Recently Silja Märdla defended her doctoral thesis “Regional geoid modelling by the least squares modified Hotine formula using gridded gravity disturbances” at the Department of Civil Engineering and Architecture of the School of Engineering.
The supervisor of the doctoral thesis, Professor of Geodesy at the School of Engineering Artu Ellmannsays, “The doctoral thesis investigated gridding related issues of gravity disturbancies, geoid modelling by the so far little used Hotine formula and geoid model validation in marine areas. All the case studies in the doctoral thesis concern the Nordic-Baltic region in Europe, while the findings are applicable in any regional geoid modelling task elsewhere.”
Geoid is an equipotential surface of the Earth’s gravity field, best reflected in the nature by the ocean surface in the “idealistic” absence of tides, winds and other influences. The geoid height can be determined from measurements of gravity acceleration on the Earth. Due to inhomogeneities in the Earth’s interior masses, the shape of the geoid is rather irregular: the geoid heights with respect to a mathematical reference ellipsoid vary in the range of ± 100 m, globally.
Besides containing information on the Earth’s structure and geodynamic processes, geoid models have a very practical application. In engineering and natural sciences depths and heights are usually measured from the mean sea level (in Estonia with respect to the level of Kronstadt sea gauge, up to Dec. 31, 2017). Geodetic heights derived from modern satellite technologies, e.g. GPS, are referred to the Earth reference ellipsoid. Heights required for engineering applications can be calculated from GPS measurements by using an accurate geoid model.
“GNSS (Global Navigation Satellites System) enables height determination at the centimetre level accuracy, so an equivalent geoid model is needed. Height determination at the centimetre level accuracy is extremely important in the modern society. Functioning of the built environment largely relies on the correct locations of its parts. Buildings, roads, bridges and technical utilities need to fit together with each other and the surrounding landscape,” Ellmann explains, “especially when it comes to drainage for sewage and rainwater.”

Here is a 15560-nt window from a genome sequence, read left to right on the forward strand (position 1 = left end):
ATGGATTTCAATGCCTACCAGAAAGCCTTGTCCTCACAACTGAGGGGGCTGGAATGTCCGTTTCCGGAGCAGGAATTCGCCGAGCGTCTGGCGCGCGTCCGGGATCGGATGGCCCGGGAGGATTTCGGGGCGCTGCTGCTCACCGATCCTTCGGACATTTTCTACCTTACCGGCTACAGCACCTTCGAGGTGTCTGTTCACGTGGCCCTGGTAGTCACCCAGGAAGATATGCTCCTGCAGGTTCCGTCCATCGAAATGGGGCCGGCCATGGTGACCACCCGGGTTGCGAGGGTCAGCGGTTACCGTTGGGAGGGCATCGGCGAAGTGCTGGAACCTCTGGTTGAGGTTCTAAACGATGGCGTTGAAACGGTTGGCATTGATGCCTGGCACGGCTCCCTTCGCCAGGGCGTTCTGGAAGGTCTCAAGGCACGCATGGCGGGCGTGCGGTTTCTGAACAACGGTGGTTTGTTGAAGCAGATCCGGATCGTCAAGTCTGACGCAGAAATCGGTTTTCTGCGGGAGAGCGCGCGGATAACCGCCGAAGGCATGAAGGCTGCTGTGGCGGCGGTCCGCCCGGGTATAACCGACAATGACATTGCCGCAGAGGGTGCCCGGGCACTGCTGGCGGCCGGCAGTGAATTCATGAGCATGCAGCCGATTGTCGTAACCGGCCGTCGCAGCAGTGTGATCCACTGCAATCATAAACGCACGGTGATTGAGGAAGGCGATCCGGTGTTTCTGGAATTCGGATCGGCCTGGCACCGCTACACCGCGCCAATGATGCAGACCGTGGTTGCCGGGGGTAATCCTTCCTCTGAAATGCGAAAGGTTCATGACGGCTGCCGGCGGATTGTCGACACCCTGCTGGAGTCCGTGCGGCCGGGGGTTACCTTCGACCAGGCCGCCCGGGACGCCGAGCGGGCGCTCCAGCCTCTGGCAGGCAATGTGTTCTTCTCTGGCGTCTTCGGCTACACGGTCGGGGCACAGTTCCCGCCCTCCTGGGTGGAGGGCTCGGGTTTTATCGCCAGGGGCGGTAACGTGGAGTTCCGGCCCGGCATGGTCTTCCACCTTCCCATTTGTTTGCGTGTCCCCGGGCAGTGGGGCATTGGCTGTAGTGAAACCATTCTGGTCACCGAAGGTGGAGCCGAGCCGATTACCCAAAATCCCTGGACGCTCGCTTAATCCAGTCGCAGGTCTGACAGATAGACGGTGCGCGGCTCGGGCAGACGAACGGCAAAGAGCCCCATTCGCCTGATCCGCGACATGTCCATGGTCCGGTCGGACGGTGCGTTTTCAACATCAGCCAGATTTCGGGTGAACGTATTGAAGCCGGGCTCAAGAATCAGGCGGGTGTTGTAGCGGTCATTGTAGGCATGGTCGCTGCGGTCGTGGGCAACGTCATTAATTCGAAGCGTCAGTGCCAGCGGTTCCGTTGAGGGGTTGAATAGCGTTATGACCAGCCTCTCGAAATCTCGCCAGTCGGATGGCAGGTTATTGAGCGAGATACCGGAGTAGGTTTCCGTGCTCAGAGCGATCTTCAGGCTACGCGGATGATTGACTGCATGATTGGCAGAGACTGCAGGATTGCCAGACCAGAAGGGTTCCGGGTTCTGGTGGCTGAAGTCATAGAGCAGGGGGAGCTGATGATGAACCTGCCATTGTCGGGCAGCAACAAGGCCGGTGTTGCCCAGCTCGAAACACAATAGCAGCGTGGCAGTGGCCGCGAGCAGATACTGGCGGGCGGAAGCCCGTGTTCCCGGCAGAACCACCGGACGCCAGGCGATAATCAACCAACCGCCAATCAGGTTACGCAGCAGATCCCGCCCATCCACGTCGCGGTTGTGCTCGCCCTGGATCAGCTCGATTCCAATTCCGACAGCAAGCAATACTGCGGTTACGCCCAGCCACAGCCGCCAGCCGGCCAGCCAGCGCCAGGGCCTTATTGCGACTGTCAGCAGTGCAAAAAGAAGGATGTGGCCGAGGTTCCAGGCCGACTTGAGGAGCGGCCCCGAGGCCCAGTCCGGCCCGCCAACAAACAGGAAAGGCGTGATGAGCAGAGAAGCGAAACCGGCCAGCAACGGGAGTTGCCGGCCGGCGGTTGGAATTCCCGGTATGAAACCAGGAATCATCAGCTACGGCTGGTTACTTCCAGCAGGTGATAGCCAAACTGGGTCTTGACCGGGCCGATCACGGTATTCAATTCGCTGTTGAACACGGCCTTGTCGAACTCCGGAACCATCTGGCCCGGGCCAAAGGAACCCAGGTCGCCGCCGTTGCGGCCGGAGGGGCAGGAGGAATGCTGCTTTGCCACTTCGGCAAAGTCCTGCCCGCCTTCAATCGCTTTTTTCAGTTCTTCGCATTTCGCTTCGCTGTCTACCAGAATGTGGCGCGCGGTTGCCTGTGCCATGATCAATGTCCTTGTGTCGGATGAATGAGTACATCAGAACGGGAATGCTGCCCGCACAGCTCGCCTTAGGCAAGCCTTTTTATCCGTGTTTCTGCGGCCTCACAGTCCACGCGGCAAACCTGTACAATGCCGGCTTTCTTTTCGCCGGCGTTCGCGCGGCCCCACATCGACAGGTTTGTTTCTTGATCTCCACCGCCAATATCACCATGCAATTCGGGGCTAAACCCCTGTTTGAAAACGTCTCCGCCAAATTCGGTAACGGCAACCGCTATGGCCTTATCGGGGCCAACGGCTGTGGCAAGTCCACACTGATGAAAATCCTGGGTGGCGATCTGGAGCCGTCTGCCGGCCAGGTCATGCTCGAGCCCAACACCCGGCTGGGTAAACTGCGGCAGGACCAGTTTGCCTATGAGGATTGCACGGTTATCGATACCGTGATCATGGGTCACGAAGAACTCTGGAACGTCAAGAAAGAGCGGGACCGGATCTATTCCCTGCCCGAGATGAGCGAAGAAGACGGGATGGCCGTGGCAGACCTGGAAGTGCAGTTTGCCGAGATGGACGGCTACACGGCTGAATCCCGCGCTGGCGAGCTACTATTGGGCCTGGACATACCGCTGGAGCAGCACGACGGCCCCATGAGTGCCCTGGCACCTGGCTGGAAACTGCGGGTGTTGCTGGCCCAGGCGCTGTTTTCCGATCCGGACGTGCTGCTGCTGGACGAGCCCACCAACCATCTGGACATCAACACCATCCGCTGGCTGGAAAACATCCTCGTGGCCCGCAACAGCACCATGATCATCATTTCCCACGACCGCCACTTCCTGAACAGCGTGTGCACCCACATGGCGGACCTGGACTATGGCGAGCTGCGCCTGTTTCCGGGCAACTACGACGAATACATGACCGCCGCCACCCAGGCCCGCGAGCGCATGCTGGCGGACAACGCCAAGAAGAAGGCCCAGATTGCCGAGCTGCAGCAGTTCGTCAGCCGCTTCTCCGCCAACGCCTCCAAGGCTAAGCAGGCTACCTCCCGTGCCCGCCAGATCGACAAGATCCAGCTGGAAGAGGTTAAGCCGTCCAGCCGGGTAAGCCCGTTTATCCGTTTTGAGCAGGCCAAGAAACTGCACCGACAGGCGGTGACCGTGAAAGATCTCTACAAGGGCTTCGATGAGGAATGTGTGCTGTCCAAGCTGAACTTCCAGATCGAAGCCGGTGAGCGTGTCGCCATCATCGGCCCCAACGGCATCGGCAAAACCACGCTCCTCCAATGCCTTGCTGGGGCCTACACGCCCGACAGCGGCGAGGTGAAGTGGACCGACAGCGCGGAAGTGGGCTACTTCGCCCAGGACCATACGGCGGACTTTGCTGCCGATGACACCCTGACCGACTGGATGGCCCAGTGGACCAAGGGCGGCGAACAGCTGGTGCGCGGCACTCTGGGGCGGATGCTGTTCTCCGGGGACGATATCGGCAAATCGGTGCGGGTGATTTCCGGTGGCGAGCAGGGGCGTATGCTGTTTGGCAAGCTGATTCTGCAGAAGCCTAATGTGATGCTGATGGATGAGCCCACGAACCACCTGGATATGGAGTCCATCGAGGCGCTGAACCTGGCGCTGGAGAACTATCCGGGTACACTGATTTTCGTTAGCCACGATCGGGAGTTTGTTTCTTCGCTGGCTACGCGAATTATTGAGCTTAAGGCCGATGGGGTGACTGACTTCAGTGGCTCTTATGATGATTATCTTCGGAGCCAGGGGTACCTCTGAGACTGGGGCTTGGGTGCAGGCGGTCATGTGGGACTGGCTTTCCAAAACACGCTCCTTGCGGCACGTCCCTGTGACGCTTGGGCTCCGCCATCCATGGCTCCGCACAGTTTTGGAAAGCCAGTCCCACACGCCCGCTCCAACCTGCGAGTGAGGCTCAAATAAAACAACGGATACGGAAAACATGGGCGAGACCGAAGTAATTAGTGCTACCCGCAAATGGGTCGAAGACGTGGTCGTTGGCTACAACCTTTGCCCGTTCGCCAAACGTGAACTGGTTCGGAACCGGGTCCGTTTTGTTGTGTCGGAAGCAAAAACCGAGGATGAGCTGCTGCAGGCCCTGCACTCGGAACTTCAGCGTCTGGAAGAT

Professor Artu Ellmann: “Using GNSS for heighting is simple and fast, especially when compared to time-consuming and labour-intensive levelling. Therefore, GNSS is increasingly being used at all stages of construction. Use of fast and sufficiently reliable GNSS surveys allows reduction of the construction budget. The findings of the research can be used to improve the new geoid model for Estonia. Compared to the previous national model, improvement of the accuracy of several centimetres can be expected in several places. Estonia is adopting the new height system based on EVRS (the European Vertical Reference System) from 1 January 2018 and a new more accurate geoid model has been taken into use, the quality improvements of which are also due to Silja Märdla´s doctoral thesis.”
The supervisor of the doctoral thesis was Professor Artu Ellmann.
The opponents were Professor Martin Vermeer (Aalto University) and Professor Riccardo Barzaghi (Politecnico di Milano).
Additional information: Professor Artu Ellmann, email@example.com
Original post by Tallinn University of Technology